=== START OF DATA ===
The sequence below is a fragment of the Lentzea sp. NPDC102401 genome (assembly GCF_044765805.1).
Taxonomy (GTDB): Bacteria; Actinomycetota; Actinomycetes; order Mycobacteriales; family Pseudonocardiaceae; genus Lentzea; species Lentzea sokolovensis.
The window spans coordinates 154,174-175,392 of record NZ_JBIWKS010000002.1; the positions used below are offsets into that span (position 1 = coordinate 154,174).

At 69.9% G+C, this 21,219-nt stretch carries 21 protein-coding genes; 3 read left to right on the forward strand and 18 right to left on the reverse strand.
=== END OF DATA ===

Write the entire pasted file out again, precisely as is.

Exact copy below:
The sequence below is a fragment of the Lentzea sp. NPDC102401 genome (assembly GCF_044765805.1).
Taxonomy (GTDB): Bacteria; Actinomycetota; Actinomycetes; order Mycobacteriales; family Pseudonocardiaceae; genus Lentzea; species Lentzea sokolovensis.
The window spans coordinates 154,174-175,392 of record NZ_JBIWKS010000002.1; the positions used below are offsets into that span (position 1 = coordinate 154,174).

At 69.9% G+C, this 21,219-nt stretch carries 21 protein-coding genes; 3 read left to right on the forward strand and 18 right to left on the reverse strand.